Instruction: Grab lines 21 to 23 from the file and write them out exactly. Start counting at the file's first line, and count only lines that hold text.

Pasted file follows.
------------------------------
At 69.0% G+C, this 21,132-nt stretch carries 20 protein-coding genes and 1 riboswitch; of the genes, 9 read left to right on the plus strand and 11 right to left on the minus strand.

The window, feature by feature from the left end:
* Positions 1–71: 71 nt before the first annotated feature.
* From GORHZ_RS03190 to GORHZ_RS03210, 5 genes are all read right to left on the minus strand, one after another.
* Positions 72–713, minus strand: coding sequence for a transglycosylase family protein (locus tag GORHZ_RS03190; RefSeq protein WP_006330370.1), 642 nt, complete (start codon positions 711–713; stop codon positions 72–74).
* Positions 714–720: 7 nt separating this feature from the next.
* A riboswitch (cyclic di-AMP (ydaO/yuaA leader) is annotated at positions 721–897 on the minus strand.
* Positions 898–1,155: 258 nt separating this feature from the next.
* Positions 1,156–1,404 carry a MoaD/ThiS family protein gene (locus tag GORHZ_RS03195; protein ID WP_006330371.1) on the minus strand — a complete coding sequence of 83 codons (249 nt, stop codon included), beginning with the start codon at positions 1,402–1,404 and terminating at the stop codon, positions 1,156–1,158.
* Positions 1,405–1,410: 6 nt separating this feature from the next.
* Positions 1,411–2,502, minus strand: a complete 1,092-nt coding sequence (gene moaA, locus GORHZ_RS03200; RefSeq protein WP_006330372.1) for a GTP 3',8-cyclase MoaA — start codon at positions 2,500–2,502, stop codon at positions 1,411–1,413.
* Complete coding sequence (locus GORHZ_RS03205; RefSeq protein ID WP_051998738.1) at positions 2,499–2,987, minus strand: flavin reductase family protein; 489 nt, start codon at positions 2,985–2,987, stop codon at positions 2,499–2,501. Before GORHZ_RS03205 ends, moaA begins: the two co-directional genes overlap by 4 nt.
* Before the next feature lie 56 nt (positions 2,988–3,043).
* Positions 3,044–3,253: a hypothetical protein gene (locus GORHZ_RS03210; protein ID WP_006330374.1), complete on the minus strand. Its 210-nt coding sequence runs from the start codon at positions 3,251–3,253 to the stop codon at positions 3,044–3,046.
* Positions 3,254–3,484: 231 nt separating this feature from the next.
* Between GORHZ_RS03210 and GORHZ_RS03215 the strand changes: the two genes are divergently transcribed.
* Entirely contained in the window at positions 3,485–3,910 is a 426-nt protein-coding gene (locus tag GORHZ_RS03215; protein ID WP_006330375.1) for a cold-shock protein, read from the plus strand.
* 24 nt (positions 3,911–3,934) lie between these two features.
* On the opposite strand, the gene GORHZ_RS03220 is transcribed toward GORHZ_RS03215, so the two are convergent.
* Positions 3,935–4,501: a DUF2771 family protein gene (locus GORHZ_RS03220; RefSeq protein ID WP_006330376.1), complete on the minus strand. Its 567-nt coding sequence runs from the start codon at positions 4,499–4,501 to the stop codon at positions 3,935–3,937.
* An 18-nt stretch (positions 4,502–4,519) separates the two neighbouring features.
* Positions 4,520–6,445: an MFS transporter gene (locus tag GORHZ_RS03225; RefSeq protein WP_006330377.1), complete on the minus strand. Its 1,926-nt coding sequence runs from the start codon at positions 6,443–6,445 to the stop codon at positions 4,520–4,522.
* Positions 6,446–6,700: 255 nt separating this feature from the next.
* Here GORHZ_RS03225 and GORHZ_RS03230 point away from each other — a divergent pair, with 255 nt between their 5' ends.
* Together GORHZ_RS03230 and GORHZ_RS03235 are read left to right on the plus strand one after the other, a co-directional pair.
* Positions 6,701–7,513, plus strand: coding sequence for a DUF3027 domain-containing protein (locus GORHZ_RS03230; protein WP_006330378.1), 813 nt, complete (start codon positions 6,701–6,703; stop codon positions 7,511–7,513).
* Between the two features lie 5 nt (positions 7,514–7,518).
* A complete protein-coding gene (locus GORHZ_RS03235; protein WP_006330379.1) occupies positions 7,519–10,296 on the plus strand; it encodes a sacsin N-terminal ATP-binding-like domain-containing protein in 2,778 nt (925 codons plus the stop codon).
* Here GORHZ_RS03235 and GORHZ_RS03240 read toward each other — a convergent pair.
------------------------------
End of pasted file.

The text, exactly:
* An 18-nt stretch (positions 4,502–4,519) separates the two neighbouring features.
* Positions 4,520–6,445: an MFS transporter gene (locus tag GORHZ_RS03225; RefSeq protein WP_006330377.1), complete on the minus strand. Its 1,926-nt coding sequence runs from the start codon at positions 6,443–6,445 to the stop codon at positions 4,520–4,522.
* Positions 6,446–6,700: 255 nt separating this feature from the next.